Tuesday, March 15, 2016


(EDIT: Please note, this post rambles and is kind of incoherent.  I suddenly realized I had an opinion about slavery that I had never noticed before.  It touches on a number of different aspects of things I have thought about a lot before, but never from the view of "what if a lot more people owned only a few slaves, instead of a small percentage owning a large number of slaves".  So I apologize, if I am not presenting completely clear thoughts.  I posted this mostly in hopes that someone would post a link to any books to read that address this. Or was this myth so embedded in my head that I need to go back and re-read some things?  Without the plantation myth I also realized that I hadn't fully seen all the roots of these people who think the Emancipation Proclamation was a bad thing.  26% of Donald Drumpf supporters, said one meme statistic that I saw on facebook.  I don't know how accurate that is, but I believe it possible.  And I believe a lot of it is handed down from former slave owning families, generation to generation.)

The Saint Louis library has 6 copies of this book, most of them are in the Stacks at Central, but Baden and Cabanne have copies on the shelves.

I just happened to see it while I was wandering around Baden, the kind of book I would check out anyhow, but it turned out to be enlightening in terms of the "Drumpf" phenomenon, and the Ferguson/BLM trolls.

In the introduction, straight away, a major myth about slavery in the United States is dispelled. Only half of the slaves in the south lived on plantations, and the slave population on plantations was on average 20.  Larger plantations with 50 or more slaves were roughly 20% of slave-owning populace.

The image of the plantation slave, surrounded by large numbers of fellow slaves, one among many, with each other and against their wealthy, white owners, creates a much different image of slavery than the statistics presented in this book.

The author examines census reports from Wayne County, Kentucky, and the statistics show that most slaves lived in close quarters with the white families that owned them. For women slaves, especially, this must have been a nightmare, and Stockholm's Syndrome to escape the misery of reality's truth was probably frequent, if not permanent. It seems that most slave women in the census bore mulatto children.  Raped by the Master at midnight, up before dawn to serve him breakfast.  And how would the owner's wife not know?

American Horror Story's Marie Delphine LaLaurie might have been more gruesome, but I expect African women suffered the worse abuse from the Mistress.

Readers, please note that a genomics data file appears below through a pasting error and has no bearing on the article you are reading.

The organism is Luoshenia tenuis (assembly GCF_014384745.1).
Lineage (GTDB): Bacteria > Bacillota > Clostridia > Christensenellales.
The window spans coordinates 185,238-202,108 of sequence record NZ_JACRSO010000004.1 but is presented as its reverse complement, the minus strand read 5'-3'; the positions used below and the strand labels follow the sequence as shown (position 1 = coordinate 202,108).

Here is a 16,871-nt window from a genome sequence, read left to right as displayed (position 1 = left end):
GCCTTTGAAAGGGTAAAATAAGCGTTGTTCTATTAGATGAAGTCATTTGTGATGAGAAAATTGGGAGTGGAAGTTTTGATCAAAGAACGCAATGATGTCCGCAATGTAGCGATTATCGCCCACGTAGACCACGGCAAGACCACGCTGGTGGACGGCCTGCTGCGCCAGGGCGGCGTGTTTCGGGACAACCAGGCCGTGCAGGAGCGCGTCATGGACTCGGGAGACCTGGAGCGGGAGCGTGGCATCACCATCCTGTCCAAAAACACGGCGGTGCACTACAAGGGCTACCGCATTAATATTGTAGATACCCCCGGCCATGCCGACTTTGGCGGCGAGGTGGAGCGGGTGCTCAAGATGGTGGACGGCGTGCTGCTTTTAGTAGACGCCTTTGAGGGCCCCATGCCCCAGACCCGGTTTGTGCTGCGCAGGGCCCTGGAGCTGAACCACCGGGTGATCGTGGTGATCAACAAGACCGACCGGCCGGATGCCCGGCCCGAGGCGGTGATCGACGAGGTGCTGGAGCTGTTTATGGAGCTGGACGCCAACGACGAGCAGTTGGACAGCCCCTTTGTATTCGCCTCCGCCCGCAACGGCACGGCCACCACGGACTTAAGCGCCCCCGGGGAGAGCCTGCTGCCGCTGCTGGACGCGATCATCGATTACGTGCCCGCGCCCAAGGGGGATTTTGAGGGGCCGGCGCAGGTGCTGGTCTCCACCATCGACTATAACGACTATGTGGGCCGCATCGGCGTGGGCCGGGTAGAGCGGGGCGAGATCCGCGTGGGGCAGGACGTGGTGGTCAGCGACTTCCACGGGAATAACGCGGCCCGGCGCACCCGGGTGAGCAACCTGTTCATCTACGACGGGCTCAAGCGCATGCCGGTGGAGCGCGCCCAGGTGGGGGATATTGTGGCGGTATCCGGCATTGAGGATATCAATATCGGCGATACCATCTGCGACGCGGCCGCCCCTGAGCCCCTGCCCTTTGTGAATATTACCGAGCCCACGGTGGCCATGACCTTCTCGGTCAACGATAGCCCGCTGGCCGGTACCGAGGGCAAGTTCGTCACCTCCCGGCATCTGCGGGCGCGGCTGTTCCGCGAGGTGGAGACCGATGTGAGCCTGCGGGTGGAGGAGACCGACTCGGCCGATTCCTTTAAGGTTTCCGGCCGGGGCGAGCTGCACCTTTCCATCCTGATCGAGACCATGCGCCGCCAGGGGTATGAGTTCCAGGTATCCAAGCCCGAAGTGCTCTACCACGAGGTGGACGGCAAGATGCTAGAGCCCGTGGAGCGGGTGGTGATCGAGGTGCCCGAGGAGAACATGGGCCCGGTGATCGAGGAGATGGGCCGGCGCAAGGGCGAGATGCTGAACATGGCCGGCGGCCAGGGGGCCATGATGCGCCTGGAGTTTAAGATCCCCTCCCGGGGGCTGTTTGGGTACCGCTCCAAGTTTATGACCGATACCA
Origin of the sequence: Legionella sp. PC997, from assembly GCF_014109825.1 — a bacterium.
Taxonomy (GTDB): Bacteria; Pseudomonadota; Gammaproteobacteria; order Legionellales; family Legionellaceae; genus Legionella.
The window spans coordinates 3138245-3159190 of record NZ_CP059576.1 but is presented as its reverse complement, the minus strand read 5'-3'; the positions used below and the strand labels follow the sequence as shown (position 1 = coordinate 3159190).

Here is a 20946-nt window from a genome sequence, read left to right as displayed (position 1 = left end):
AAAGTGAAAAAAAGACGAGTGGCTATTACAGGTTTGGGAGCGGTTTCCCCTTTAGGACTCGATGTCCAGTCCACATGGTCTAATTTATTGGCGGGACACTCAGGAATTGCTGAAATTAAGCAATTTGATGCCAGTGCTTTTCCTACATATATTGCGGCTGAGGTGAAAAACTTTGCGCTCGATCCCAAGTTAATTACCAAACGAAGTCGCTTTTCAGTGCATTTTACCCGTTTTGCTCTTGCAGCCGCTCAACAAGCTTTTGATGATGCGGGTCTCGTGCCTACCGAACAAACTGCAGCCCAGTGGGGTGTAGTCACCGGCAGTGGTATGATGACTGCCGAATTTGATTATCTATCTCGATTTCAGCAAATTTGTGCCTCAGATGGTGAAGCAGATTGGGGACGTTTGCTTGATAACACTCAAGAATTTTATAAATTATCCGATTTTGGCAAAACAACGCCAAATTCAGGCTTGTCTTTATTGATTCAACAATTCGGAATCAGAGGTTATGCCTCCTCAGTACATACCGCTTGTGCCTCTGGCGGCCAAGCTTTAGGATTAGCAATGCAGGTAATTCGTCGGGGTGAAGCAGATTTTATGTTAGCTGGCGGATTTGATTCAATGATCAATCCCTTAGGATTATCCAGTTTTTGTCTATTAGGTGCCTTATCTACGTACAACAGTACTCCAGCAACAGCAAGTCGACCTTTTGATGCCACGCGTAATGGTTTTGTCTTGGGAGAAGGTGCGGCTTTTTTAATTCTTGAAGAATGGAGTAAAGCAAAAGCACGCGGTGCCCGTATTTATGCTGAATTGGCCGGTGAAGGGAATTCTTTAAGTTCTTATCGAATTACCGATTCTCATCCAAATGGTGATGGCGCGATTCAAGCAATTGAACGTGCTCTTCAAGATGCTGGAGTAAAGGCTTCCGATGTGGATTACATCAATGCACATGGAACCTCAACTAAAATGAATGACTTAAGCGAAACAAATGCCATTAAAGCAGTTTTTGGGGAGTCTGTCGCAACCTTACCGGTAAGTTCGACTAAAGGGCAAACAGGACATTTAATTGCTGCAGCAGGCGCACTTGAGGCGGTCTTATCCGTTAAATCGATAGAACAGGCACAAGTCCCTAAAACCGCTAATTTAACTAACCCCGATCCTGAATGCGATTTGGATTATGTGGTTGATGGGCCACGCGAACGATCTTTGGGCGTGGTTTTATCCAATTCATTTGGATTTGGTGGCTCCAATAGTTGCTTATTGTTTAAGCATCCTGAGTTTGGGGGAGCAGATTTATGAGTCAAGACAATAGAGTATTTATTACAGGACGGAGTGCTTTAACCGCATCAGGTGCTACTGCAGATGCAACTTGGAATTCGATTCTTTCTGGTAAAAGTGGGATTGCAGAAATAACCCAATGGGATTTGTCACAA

I haven't read enough Henry Gates, Jr., or Zora Neale Hurston, and certainly not with this understanding, to know if the "plantation myth" has been dispelled in academic circles.  (I haven't yet read the Ta-Nehisi Coates Reparations book yet, but I am glad now I read Streets' book first.) But in popular myth- even for someone like me, a "white ally" or "white aware"- there is an image of most slaves living separately from the white owners, with the Master having to enter the slave quarters to sire more workers and satisfy whatever sexual predilections he might have- and I imagine there was a lot of sadism and pedophilia that is not documented.

And the myth of field hands being jealous of house slaves. Would it have been a relief to be sold to large plantation, and not be sole focus of the Master's rape and the Mistress's revenge?  Not have to be in the house at night?

I wonder if the plantation mythos remains popular because in addition to making it seem as if only a relatively small percentage of white southerners owned slaves (something I used to believe before looking at this book) this myth also substantiates all the historical claims that white people lived in constant fear of a slave revolt.

With this new understanding, I think it is more likely that most slave owners lived in fear of their morning porridge being laced with morning glory seeds.  And because of this threat in close quarters, racism had to be heavily institutionalized.  Too many white slave owners lived with slaves that used the butcher's knife and machete all day. (I know that's what I would have been thinking about every time I chopped potatoes.)

Slave patrols and policing and mobs were the instruments of plantation owners with their 20 or more slaves.  The early version of the riot squad. But the inability of a person with black skin to find a friend in any part of Southern society was to ensure that no slave ever get the idea that they were going to be able to get away from the Master by killing him.  That was the more effective protection for the small, poorer, family with just a few slaves.